Jack MendelsohnNovember 19th, 2008 at 9:43 pm

Judy, What a great hand and logical explanation. I must admit that pass never entered my mind. I guess I will always be a wannabee.

Neil KimelmanNovember 19th, 2008 at 11:23 pm

Great hand from which to learn. I read both parts together, but was leaning towards bidding diamonds.

I think this type of example emphasizes the importance of keeping a flexible view of the hand, and visualizing the likely distribution of the other hands. The other valuable trait is putting yourself in partner’s shoes, and considering the issue(s) he or she might be facing in responding to a forcing bid in competition.

Ray LeeNovember 20th, 2008 at 1:22 pm

Commercial break: Master Point Press recently published Neil’s first book ‘Improve your bidding judgment’.

Bobby WolffNovember 20th, 2008 at 4:23 pm


Responding to Ray’s reference to ‘multiple world champions,’ let me assure you from personal experience, even these heralded winners (present company included) are not exempt from doing the wrong thing, both in the bidding and play. Thus, I don’t view it as “chutzpah” to challenge my message. It is only wrong to not explore the reasoning behind the action, especially if delving into it could afford one greater insight, flexibility in thinking and consistently better results.

I am not a professional psychologist. Far from it! Sometimes it is difficult for me to understand what makes people tick. I did enroll in a college course on the subject, but I was too preoccupied playing bridge to attend class. One must honor his priorities — and I certainly did! Many decades of interaction with the wonderful cast of bridge characters who inhabit our hobby arms me with the following caveats on our subject blog:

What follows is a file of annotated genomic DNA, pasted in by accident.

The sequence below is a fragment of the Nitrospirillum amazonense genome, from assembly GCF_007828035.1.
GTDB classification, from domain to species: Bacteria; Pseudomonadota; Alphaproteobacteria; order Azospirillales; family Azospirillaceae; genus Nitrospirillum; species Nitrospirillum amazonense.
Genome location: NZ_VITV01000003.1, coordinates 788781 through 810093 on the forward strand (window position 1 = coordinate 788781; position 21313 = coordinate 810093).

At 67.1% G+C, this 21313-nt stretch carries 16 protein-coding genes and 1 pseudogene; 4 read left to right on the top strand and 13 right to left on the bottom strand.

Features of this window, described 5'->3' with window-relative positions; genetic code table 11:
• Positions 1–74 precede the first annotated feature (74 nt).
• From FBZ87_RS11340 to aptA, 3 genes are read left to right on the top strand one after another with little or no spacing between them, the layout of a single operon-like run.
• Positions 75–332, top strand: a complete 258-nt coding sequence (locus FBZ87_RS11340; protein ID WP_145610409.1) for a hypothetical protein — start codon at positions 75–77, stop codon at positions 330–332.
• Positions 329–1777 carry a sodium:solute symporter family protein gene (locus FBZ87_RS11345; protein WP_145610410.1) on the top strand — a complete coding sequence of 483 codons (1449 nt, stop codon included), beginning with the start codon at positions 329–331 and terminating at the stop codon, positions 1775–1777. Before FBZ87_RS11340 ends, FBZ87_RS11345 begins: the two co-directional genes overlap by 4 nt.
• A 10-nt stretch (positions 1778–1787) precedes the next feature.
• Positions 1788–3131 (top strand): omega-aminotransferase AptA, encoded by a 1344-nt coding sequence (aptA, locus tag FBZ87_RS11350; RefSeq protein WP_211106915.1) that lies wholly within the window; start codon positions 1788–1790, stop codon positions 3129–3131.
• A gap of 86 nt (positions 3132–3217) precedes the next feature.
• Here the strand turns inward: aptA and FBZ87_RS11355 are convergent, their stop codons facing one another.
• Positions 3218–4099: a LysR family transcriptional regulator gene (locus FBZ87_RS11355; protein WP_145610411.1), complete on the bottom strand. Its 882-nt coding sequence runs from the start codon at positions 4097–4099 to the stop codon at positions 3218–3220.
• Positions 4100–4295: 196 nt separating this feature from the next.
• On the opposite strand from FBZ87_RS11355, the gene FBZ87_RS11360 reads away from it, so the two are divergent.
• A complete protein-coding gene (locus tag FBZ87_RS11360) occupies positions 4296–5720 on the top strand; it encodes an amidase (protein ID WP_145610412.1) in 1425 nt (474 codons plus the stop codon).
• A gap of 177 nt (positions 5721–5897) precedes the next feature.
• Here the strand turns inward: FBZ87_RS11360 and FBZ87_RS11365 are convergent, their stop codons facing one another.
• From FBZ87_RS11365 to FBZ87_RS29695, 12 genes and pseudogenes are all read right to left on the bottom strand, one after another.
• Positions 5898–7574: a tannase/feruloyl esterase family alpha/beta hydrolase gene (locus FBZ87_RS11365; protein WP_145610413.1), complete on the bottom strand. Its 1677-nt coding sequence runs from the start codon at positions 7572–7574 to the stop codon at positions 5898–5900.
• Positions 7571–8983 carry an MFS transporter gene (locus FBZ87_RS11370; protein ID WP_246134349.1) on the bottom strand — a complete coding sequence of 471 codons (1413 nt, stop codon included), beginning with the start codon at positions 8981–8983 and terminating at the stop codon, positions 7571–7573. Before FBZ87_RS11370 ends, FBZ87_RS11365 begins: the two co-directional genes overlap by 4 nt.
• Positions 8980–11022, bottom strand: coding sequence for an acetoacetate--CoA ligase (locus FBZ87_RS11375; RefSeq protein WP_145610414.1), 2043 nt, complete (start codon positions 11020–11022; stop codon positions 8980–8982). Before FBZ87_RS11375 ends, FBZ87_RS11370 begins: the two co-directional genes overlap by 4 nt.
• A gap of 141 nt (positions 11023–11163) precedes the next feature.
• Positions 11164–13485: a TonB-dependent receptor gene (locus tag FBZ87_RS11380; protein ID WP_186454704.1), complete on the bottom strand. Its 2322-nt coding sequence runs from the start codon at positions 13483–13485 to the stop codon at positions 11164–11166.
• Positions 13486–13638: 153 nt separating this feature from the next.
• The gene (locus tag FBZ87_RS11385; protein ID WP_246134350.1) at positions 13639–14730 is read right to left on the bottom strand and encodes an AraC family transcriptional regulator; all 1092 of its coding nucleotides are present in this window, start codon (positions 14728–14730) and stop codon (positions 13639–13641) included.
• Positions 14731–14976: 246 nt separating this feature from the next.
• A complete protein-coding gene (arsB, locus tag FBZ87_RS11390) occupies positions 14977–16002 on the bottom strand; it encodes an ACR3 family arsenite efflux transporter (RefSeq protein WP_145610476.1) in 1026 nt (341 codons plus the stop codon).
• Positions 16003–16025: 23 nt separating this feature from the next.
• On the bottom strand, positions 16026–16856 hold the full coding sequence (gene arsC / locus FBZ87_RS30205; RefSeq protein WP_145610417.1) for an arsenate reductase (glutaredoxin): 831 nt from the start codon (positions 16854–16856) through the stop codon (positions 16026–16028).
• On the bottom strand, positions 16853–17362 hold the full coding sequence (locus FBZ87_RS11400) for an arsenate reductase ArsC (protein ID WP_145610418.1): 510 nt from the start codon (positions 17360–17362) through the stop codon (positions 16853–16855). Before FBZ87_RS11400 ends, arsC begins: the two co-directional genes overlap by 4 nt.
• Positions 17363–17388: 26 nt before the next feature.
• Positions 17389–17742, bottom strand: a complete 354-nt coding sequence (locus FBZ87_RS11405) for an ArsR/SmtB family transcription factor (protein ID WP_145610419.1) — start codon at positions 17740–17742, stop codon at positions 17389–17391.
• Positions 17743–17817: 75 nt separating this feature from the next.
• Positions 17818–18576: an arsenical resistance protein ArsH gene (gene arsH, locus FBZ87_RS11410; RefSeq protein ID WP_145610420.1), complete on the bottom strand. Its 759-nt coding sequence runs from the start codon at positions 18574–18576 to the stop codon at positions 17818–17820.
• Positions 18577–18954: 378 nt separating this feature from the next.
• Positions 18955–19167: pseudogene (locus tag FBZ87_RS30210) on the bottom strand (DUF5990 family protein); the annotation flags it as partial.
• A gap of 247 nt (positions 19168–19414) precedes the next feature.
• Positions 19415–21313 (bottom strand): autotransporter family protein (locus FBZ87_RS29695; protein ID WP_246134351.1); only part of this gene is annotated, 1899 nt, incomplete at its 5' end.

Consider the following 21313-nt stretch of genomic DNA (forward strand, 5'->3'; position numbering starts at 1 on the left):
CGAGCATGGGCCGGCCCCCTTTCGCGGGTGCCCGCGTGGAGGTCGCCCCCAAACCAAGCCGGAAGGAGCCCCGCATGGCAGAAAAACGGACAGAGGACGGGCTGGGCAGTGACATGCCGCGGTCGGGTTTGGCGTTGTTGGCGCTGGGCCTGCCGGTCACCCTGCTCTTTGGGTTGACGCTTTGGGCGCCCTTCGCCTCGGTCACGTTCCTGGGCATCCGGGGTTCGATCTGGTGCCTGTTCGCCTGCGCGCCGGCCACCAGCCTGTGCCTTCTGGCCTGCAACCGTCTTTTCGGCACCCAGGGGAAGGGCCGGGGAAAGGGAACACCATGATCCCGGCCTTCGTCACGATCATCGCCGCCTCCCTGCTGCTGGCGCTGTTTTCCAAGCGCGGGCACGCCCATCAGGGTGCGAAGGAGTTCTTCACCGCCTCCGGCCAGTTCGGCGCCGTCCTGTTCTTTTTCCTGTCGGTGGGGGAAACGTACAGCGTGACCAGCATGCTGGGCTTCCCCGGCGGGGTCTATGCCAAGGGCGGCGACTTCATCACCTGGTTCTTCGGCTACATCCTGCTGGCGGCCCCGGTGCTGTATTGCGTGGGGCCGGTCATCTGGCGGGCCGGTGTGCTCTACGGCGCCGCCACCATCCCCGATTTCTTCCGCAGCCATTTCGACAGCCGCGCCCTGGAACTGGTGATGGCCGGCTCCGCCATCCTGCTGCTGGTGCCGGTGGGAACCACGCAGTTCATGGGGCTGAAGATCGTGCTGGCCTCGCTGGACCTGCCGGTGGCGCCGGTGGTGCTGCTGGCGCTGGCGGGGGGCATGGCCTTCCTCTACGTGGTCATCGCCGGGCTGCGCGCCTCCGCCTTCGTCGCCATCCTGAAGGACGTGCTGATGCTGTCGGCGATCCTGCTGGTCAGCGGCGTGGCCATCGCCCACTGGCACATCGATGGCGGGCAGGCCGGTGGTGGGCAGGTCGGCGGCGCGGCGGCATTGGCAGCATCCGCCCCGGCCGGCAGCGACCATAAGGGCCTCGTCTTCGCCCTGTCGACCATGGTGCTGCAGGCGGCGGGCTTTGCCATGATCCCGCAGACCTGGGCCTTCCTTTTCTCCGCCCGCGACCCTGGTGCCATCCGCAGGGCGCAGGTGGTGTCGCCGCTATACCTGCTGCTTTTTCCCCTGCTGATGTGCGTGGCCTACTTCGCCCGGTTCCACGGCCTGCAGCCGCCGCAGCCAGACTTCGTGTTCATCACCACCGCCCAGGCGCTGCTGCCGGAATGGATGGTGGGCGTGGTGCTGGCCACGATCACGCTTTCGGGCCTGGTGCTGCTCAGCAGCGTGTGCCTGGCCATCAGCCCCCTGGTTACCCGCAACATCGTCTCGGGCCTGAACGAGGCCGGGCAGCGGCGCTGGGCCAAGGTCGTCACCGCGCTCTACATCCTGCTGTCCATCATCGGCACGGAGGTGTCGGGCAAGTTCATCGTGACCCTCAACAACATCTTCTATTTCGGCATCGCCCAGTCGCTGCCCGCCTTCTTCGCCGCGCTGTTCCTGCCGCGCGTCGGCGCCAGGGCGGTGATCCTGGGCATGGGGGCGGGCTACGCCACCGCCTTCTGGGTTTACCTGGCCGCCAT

1. Not all partners are disciplined or talented enough to respond to the real problem in Forcing Pass situations, considering the multitude of factors and possible solutions.

2. Undeniably, bridge is a partnershp game, requiring both partners to zero in on the specific issues present in various Forcing Pass circumstances.

3. Since every top player worth naming (at least in my book) practices Active Etics, it becomes mandatory for each call to be made in proper tempo and without spin.

4. For partnerships who employ extremely loose opening bids, their evaluation systems are modified to accommodate their light openers and therefore, at-the-table experiences by them cannot be imitated by others who play conventional bridge and lean toward standard openings.

With the above in mind, let us examine how it applies to the current North hand, presuming that South has adopted the action of Larry, me and others — passing over East’s 4S call:

North must acknowledge that East probably holds an average of eleven black cards — and almost surely is not marked with a defensive holding such as the heart king. East is more apt to hold two cards in one of the red suits and be void in the other since that holding is more effective on the offense. Also to be considered … my forced raise (with three small hearts) exposes partner’s vulnerable holding to a heart stack by West. While I am ashamed of niether my opening bid nor my raise to 4H, I am now contemplating what to do when 4S is passed around to me. It is likely that partner’s distribution (because of West’s pass of 4S) contains a singleton spade — leaving room for clubs in partner’s hand.